11 And they said: How doth God know? and is there knowledge in the most High? 12 Behold these are sinners; and yet abounding in the world they have obtained riches. 13 And I said: Then have I in vain justified my heart, and washed my hands among the innocent. 14 And I have been scourged all the day; and my chastisement hath been in the mornings. 15 If I said: I will speak thus; behold I should condemn the generation of thy children.

15 "If I said"... That is, if I should indulge such thoughts as these.

16 I studied that I might know this thing, it is a labour in my sight: 17 Until I go into the sanctuary of God, and understand concerning their last ends. 18 But indeed for deceits thou hast put it to them: when they were lifted up thou hast cast them down. 19 How are they brought to desolation? they have suddenly ceased to be: they have perished by reason of their iniquity. 20 As the dream of them that awake, O Lord; so in thy city thou shalt bring their image to nothing.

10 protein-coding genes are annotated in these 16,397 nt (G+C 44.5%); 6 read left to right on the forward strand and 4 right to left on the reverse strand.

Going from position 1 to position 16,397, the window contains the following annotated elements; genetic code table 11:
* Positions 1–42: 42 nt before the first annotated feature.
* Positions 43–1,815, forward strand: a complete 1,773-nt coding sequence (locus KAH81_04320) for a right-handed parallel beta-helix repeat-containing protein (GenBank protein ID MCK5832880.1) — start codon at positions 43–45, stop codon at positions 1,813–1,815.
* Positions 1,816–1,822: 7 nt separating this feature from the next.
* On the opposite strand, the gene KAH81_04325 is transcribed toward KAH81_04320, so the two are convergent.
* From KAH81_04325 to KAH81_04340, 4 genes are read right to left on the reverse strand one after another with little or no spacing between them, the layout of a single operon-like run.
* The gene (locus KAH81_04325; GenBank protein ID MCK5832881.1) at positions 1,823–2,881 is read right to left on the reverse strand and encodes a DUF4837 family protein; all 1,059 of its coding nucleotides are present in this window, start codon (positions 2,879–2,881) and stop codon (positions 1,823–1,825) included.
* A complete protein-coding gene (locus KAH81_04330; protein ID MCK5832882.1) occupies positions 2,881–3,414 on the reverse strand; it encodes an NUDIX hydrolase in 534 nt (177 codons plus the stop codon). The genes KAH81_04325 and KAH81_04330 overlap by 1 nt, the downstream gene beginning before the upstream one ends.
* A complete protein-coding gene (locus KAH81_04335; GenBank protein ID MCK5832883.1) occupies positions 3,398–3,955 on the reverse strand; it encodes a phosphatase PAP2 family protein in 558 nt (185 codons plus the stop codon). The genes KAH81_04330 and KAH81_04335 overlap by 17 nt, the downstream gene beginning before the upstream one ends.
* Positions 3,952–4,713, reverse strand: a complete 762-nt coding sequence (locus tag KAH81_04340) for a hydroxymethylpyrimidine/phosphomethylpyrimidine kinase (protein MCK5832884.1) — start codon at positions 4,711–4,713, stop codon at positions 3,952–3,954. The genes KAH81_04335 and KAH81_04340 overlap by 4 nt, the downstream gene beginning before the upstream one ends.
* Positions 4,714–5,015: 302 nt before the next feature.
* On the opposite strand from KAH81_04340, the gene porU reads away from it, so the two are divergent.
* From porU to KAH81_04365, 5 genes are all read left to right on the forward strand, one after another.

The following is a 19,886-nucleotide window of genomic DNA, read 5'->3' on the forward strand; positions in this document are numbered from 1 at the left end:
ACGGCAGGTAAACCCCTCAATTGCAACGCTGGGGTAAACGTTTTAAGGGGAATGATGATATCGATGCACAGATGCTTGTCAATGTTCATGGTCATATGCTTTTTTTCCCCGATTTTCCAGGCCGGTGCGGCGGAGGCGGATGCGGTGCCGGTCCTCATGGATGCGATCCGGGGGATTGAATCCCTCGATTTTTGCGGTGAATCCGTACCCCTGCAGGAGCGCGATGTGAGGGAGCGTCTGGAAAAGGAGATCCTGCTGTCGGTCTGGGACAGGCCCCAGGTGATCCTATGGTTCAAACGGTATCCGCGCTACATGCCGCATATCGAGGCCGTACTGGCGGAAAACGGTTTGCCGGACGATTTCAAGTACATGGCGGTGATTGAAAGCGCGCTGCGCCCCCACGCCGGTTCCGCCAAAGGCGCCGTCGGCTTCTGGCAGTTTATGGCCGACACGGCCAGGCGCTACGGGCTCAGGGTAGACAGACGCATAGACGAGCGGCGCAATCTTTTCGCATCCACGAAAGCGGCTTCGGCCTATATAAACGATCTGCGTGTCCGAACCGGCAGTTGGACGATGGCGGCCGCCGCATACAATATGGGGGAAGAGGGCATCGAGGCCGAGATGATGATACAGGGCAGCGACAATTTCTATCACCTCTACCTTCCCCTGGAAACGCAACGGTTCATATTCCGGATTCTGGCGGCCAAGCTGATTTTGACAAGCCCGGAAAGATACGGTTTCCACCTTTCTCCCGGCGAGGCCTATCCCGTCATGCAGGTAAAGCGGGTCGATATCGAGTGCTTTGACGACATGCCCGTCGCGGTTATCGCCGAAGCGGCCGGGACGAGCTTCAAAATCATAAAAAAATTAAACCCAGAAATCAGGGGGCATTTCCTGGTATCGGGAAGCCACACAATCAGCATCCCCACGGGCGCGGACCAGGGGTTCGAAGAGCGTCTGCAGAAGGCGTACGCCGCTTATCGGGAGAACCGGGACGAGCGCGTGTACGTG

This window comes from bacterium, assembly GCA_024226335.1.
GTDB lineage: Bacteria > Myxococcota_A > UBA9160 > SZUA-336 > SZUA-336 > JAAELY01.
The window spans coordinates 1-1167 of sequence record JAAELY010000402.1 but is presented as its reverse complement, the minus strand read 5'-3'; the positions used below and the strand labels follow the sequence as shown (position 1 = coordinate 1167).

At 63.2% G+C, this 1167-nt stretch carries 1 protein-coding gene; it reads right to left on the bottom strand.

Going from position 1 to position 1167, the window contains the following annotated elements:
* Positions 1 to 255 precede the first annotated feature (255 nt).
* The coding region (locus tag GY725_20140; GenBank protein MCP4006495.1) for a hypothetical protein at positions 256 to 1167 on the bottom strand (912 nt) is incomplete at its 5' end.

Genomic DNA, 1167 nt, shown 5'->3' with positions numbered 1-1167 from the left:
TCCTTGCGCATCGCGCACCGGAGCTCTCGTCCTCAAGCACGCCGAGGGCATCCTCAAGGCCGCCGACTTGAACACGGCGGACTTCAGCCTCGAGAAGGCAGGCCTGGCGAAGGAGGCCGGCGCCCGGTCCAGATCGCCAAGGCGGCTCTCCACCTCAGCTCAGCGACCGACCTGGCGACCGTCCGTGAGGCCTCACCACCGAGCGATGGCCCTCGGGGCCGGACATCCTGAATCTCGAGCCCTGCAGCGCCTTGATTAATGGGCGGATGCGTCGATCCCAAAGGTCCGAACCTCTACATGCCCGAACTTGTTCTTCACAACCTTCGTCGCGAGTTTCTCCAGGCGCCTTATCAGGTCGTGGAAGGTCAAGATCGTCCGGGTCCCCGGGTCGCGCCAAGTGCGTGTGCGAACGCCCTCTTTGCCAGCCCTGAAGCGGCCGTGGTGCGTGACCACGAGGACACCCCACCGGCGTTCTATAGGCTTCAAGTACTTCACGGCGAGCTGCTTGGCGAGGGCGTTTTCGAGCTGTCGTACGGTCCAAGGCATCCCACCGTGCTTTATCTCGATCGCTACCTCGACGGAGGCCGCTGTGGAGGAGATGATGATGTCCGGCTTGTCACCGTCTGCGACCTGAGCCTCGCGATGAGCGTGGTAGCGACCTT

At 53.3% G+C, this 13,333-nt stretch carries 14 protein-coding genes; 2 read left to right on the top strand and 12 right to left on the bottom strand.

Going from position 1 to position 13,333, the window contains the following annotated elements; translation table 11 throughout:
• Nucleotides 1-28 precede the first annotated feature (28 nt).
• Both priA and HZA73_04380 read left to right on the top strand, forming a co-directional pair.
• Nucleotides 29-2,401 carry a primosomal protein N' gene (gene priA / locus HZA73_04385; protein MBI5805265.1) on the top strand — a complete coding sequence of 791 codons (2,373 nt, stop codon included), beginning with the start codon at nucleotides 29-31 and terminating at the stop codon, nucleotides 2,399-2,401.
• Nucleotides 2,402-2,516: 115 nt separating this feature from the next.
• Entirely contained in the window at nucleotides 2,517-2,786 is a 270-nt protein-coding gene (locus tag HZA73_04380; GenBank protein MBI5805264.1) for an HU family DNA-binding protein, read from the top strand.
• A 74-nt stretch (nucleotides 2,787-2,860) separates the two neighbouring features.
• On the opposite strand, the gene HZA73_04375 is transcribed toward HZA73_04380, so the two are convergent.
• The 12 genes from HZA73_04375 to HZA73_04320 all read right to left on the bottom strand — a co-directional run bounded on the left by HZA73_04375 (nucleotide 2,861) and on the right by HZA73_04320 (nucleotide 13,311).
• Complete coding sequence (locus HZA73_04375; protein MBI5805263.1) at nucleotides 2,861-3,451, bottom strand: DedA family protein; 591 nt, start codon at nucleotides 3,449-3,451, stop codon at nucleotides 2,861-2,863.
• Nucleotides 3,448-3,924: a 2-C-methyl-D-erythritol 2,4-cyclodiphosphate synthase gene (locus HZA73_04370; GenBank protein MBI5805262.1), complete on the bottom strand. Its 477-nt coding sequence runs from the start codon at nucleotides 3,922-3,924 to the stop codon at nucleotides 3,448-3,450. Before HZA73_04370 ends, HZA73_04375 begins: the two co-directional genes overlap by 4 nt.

18 "Thou hast put it to them"... In punishment of their deceits, or for deceiving them, thou hast brought evils upon them in their last end, which, in their prosperity they never apprehended.

21 For my heart hath been inflamed, and my reins have been changed: 22 And I am brought to nothing, and I knew not. 23 I am become as a beast before thee: and I am always with thee. 24 Thou hast held me by my right hand; and by thy will thou hast conducted me, and with thy glory thou hast received me. 25 For what have I in heaven? and besides thee what do I desire upon earth?